Owen Polley: trade unionists must stand united against scandalous Northern Ireland protocol
It was a sensible and appropriate initiative. There are serious differences of opinion between the DUP, UUP, TUV and PUP regarding political, economic and social issues, but there is no reason that they cannot come together to unite. oppose a blatant threat to the constitutional position of Northern Ireland.
Unionism is meant to strengthen and promote our place in the UK, regardless of disagreements over day-to-day politics.
The shameful protocol is arguably the biggest blow to the Union since at least the Anglo-Irish agreement. But, arguably, the Home Rule crisis of 1912-1914 was the last time that British trade union rights and freedoms were challenged so seriously.
The original pact demanded the protection of our “cherished position of equal citizenship in the UK” after the Liberal government attempted to impose an all-Irish parliament on trade unionists. It is this ideal of “equal citizenship” that is again under attack, as the protocol places Northern Ireland on a different political and economic base from the rest of the country.
Just days before the Declaration, DUP leader Jeffrey Donaldson warned that Sinn Fein could lead the ballot in the next parliamentary elections if the union vote splits up. He spoke of working with the UUP and TUV to “fire as many pro-Union and anti-Protocol MPs as possible”. Ulster Unionist leader Doug Beattie responded by saying “there will be no pacts” between the UUP and other trade unionists.
You can understand his defensive attitude. Since the St Andrews Accord of 2006, when the law was changed so that the biggest party, rather than the biggest designation, took the post of prime minister in Stormont, the DUP has fended off possible opposition by raising the specter of a Sinn Fein. Prime Minister.
In this case, however, Donaldson was not demanding a pact. The Northern Ireland Assembly is elected under the proportional single transferable vote system. Unionists can ask their supporters to favor other pro-union candidates with lower-order preferences, so that the votes are shifted between anti-protocol parties. This type of arrangement has been prevalent before and has created little controversy.
It is particularly important to maximize the union vote this time around, for two reasons.
First, if the trade unionists perform badly in the next election, which is due to take place in the spring (unless Stormont collapses first), the nationalists and the Alliance Party will claim that voters approved the maritime border which divides the UK.
Second, if it is still in place by December 2024, which is within the expected duration of the next assembly, MPs will have the right to vote on the renewal or withdrawal of important aspects of the protocol.
Doug Beattie’s party wants to distance itself from the DUP which, according to him, offers “a retrograde, protectionist, power-oriented and self-preserving vision”.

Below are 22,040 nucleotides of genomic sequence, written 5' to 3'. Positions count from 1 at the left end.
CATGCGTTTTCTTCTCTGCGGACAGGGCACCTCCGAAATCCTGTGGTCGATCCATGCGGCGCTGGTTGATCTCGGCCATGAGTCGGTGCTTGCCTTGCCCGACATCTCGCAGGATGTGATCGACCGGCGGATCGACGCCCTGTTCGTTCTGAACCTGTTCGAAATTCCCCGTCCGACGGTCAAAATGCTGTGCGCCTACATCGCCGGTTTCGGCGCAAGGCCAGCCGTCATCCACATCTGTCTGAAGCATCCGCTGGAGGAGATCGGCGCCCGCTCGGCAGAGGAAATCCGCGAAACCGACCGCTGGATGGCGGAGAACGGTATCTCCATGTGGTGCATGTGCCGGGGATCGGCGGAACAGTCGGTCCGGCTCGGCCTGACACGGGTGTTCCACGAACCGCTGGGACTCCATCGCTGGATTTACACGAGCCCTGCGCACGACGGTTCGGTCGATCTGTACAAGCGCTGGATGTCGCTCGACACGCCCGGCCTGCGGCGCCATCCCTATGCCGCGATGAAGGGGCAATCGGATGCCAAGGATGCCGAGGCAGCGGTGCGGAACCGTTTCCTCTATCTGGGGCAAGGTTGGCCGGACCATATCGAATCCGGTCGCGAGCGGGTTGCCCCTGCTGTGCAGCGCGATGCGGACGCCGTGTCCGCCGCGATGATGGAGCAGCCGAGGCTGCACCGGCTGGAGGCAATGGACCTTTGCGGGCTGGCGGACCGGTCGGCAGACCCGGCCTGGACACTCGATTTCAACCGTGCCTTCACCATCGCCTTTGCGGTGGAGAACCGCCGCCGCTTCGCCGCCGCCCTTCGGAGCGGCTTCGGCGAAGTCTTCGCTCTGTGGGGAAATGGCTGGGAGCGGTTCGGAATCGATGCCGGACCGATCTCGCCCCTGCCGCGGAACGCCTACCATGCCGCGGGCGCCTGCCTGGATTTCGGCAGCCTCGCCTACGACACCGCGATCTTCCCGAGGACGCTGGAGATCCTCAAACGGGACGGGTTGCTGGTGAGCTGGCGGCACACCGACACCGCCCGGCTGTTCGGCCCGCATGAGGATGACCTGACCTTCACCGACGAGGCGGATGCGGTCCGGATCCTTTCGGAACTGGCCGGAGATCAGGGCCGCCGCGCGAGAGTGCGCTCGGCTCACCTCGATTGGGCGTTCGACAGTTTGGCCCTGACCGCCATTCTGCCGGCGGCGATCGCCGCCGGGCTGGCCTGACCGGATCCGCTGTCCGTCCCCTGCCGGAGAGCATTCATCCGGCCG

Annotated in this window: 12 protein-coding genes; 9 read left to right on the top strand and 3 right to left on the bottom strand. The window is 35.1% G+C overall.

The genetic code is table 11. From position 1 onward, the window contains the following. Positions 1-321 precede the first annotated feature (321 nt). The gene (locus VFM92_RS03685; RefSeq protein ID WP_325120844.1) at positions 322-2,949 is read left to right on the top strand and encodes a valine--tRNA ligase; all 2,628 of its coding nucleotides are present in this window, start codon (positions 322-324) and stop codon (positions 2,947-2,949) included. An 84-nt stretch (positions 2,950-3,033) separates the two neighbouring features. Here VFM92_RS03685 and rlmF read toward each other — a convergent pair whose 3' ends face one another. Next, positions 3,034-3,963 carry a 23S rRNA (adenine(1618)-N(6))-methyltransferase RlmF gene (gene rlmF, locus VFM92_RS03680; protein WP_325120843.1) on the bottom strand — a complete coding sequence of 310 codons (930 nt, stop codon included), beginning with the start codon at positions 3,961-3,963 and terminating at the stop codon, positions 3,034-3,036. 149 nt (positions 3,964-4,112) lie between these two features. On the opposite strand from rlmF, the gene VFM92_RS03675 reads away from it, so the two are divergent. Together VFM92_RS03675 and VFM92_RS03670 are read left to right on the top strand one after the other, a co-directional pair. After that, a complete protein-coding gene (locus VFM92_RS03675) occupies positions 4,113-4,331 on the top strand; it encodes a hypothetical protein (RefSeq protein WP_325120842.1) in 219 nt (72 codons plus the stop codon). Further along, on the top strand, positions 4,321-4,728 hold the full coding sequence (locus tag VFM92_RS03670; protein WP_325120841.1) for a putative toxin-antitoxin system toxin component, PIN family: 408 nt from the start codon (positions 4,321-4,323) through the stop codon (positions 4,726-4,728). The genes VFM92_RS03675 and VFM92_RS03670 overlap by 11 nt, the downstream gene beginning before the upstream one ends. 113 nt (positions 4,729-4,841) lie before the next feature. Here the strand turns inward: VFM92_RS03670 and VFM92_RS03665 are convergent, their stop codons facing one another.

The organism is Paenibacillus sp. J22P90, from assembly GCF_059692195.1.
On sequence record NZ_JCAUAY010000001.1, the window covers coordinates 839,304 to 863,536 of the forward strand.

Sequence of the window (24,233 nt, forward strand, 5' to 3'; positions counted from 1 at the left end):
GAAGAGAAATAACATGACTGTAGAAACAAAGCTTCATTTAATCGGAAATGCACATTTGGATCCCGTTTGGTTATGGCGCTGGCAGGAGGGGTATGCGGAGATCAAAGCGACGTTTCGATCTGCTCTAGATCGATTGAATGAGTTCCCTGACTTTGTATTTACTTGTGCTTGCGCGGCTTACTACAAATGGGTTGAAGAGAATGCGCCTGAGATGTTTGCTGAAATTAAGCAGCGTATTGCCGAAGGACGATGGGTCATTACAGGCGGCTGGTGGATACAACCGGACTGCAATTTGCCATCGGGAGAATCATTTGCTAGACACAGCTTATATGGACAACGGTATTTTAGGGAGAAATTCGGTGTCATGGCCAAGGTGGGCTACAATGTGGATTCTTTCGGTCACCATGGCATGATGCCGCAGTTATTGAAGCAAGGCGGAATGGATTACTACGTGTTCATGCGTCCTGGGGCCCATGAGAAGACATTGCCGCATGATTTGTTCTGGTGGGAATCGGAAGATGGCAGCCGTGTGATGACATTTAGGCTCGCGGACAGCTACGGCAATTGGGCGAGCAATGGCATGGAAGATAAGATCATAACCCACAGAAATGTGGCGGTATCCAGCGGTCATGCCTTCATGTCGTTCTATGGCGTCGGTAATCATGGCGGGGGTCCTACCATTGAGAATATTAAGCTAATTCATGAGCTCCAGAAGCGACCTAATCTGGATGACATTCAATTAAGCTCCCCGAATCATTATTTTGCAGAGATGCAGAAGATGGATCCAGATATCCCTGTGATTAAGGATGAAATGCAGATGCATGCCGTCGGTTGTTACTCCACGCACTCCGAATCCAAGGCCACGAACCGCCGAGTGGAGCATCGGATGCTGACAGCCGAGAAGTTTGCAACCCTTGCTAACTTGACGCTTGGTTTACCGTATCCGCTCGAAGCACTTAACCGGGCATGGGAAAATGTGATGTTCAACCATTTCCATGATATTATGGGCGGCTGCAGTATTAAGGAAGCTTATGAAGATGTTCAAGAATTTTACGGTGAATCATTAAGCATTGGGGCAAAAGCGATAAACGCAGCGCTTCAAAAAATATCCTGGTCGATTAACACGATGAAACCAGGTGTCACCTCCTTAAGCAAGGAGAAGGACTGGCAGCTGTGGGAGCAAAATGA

He believes the UUP should become a modern and liberal alternative to Unionist rivals who have struggled to embrace social change. This is a defensible analysis, although it is not in itself a prospectus for better government in Northern Ireland.
The UUP also wants the electorate to blame the DUP for the protocol. This is based on certain claims which are correct and certain assumptions which are not so reasonable.
The DUP certainly did not use its influence in parliament to shape a Brexit-friendly outcome for NI. And, despite the party’s recent attempts to argue otherwise, its then leader described a plan by Boris Johnson, which included a regulatory border between GB and NI but not a customs border, as “a serious way forward and sensible “.
On the other hand, the DUP has repeatedly said that its only ‘red line’ for a deal with the EU is that NI should be treated the same as the rest of the UK. He did not vote for such a deal because Britain has never been offered one. And it is difficult, if not contradictory, for a trade unionist to deny that the party was perfectly within its rights to campaign for Brexit in a national referendum and to expect the result to apply to the Union as well. North Ireland.
Of course, there are serious and legitimate disagreements between the DUP, UUP and TUV on political issues and social attitudes. It is also fair to say, however, that in Northern Ireland the debates on politics are so impoverished that the differences between the parties are often more a question of presentation than substance.
Unionism is certainly stronger when it can attract a wide range of voters who share a commitment to the Union but may have radically different views on everything else. However, trade unionists cannot escape the fact that the protocol has been the biggest threat to NI’s place in the UK in decades and will remain so for the foreseeable future.
A few years ago there was a valid argument that constitutional issues could be put aside for now, but that is absolutely not the case now.
The Unionist parties are as one in their opposition to anything that divides this province socially, politically or economically from the rest of the United Kingdom. They must ensure that there is no doubt on this point, even with the approach of the legislative elections.
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